- Dreaming the Graphic Novel: The Novelization of Comics by Paul Williams
Comics scholars, and particularly comics historians, have long been vexed by the term “graphic novel,” a descriptor that carries with it so much baggage that some scholars reject its use, while others attempt to tame it by heavily caveating their invocations of the term. The last few years have seen a range of books that have tried to set things straight, establishing histories and genealogies of artists and works that led to what we now consider a stable publishing form, the graphic novel: to name a few, these have included From Comic Strips to Graphic Novels (2013), edited by Daniel Stein and Jan-Noël Thon; The Graphic Novel: An Introduction (2015), by Jan Baetens and Hugo Frey; and The Cambridge History of the Graphic Novel (2018), edited by Baetens, Frey, and Stephen Tabachnick. [End Page 357]
Paul Williams enters the fray with Dreaming the Graphic Novel: The Novelization of Comics (2020), an attempt to turn our attention to the social and rhetorical world of comics fans, creators, and publishers during what he refers to as “the long 1970s,” the period from 1964 to 1980 or so in which the term “graphic novel” arose and became a viable concept in the minds of those in the American comics scene (2). This framing, essentially a sociology of the comics community in a confined period, enables one of the deepest dives into a specific moment in comics that I’ve encountered, and allows Williams to mostly sidestep the long history of earlier developments in the medium, stretching at least back to the nineteenth century, that preceded and enabled the publishing form we call the “graphic novel.” As Williams puts it, “Dreaming the Graphic Novel points toward a new way of doing graphic novel history [. . .] in this book, the differing uses of texts—private and public, social, political, and economic—are as much a part of graphic novel history as the succession of ‘Great Men’ and ‘Great Works’ populating existent [sic] histories of the form” (12).
Dreaming the Graphic Novel is structured as a series of (sometimes overlapping) explorations of a set of intuitive questions about long-form comics in the long 1970s: “How were comics conceived of as novels? How were length and physical format important to those conceptions? What kind of prose novels were invoked as models and why? How dominant was the term graphic novel? And what was at stake in arguing that comics were literary texts?” (2). To tease out responses to these questions, Williams mostly limits his approach to “conversations between comics-world stakeholders during the long 1970s, whether they took place in an office corridor, a convention center, a fan-zine, or a comic’s letter page” to show “how various stakeholders in the comics world thought that turning comics into novels was necessary to raise the esteem with which the medium was held in the wider culture” (2, 14).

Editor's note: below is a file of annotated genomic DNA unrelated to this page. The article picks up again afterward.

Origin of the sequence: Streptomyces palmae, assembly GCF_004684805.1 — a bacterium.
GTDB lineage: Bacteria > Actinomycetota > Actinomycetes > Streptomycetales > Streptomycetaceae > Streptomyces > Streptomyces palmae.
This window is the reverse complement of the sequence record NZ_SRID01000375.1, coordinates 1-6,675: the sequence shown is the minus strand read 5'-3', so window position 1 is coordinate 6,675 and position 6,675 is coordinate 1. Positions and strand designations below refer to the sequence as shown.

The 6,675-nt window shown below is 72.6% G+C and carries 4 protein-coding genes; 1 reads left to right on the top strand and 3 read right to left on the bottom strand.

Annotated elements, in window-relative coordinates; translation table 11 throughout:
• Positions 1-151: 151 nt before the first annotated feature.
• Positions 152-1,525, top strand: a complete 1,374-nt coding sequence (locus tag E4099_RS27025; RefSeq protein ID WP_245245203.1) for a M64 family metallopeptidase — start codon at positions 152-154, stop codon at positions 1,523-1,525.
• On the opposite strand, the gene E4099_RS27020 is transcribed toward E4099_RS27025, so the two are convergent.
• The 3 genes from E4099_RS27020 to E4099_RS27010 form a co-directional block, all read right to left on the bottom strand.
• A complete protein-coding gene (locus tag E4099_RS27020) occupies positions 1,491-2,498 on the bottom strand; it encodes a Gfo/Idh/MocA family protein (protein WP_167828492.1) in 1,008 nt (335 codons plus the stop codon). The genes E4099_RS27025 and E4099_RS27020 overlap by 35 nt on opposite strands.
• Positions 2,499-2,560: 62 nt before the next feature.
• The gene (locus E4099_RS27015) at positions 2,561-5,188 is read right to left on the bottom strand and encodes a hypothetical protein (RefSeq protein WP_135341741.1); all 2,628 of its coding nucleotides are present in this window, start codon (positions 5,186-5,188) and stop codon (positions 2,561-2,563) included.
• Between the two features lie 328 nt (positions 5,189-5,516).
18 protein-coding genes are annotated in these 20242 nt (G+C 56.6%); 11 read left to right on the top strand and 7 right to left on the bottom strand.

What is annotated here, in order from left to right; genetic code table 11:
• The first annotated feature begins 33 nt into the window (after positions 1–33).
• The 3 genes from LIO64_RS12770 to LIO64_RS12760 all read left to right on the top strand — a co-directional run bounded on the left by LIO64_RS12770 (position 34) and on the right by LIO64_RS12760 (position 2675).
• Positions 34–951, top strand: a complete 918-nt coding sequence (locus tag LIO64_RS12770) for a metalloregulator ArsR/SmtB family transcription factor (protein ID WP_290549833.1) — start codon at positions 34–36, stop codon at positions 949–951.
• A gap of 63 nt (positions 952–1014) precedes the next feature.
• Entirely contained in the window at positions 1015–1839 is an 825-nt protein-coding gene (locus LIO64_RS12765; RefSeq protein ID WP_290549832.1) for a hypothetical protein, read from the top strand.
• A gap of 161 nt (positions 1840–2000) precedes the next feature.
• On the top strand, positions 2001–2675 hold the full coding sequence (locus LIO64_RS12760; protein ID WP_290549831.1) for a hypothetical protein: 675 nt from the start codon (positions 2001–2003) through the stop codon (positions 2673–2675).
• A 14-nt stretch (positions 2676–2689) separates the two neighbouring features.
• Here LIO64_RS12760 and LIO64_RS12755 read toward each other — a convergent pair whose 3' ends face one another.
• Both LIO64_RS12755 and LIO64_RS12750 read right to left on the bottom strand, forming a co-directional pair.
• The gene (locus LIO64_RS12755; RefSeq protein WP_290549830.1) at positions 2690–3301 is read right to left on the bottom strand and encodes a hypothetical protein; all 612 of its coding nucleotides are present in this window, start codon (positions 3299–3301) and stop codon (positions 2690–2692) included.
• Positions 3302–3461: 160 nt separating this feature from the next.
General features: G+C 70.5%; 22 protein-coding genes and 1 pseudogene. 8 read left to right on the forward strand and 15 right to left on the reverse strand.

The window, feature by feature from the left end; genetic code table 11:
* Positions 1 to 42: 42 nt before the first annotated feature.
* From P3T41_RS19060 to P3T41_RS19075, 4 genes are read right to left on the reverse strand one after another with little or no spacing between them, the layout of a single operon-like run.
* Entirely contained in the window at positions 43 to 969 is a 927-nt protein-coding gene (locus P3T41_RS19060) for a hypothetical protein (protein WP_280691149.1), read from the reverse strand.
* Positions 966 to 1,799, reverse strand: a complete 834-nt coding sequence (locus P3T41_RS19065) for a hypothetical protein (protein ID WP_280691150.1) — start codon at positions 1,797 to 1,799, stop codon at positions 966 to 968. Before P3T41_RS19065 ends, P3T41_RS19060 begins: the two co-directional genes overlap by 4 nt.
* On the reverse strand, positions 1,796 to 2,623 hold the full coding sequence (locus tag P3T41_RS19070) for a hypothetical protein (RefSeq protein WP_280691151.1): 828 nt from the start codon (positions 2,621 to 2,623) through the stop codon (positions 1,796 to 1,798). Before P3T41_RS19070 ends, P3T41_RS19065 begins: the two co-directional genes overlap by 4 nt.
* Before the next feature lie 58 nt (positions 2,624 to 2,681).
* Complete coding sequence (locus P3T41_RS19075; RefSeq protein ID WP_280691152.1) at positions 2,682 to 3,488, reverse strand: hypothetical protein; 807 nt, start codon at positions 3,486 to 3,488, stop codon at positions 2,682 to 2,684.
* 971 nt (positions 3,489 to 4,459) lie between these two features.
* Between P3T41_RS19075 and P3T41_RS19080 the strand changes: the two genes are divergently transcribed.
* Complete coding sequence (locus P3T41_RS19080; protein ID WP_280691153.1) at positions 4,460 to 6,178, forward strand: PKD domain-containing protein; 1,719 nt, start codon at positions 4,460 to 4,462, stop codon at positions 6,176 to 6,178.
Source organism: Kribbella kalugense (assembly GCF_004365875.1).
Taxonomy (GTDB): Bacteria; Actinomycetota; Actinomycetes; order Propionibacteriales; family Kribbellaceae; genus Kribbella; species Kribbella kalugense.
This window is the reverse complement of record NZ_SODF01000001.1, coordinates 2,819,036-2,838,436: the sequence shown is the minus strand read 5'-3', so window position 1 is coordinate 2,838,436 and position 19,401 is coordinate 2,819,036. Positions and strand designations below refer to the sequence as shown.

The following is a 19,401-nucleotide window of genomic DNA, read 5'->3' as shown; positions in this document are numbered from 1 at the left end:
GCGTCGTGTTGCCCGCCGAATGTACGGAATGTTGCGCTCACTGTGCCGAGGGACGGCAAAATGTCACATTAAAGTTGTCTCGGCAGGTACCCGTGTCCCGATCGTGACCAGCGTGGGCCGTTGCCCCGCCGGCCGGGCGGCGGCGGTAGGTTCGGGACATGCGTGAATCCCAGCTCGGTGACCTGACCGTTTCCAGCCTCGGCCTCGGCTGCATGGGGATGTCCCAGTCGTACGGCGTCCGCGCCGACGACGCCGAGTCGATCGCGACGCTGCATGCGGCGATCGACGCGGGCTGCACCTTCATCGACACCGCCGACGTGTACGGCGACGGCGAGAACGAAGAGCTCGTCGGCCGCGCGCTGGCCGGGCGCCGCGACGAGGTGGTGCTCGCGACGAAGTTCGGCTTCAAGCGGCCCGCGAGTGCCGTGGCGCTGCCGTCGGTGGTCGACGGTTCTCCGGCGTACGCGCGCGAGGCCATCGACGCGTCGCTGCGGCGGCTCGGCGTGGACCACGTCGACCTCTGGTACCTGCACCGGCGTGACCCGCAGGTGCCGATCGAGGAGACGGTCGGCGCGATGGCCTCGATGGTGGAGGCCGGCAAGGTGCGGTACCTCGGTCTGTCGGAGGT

That exploration, the “dreaming” of what long-form comics could be in the minds of those in the 1970s comics scene, occupies the bulk of the book, teased out over six main chapters. The first two of these establish the world of 1960s and 1970s comics publishing, including a potted history of the birth of the direct market, followed by a look at the potential promise of Franco-Belgian graphic albums as models for American comic-book evolution. The third and fourth chapters put Williams’ mastery of his archive on full display, quantifying how many book-length comics were published from 1966 to 1980, the impact of traditional book publishers on their production, the impulse of creators to imagine longer comics (especially in the underground scene), and, most significantly, the shifting terms in play for long-form comics, showing for example that “graphic story” nearly won out in the early 1970s before being supplanted late in the game by “graphic novel” (104). The fifth and sixth chapters primarily examine issues of “novelization” as a bid to earn comics prestige and eventually canonization, and...